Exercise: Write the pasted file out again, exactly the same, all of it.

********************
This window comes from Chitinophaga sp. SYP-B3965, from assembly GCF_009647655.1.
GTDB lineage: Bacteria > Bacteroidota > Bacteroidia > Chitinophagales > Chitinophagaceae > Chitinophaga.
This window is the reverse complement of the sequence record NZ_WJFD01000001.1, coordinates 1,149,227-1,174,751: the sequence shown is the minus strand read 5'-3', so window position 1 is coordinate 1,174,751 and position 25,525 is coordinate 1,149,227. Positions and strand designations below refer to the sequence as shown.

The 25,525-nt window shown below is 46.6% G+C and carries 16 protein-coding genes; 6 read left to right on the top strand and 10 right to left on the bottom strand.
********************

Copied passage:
This window comes from Chitinophaga sp. SYP-B3965, from assembly GCF_009647655.1.
GTDB lineage: Bacteria > Bacteroidota > Bacteroidia > Chitinophagales > Chitinophagaceae > Chitinophaga.
This window is the reverse complement of the sequence record NZ_WJFD01000001.1, coordinates 1,149,227-1,174,751: the sequence shown is the minus strand read 5'-3', so window position 1 is coordinate 1,174,751 and position 25,525 is coordinate 1,149,227. Positions and strand designations below refer to the sequence as shown.

The 25,525-nt window shown below is 46.6% G+C and carries 16 protein-coding genes; 6 read left to right on the top strand and 10 right to left on the bottom strand.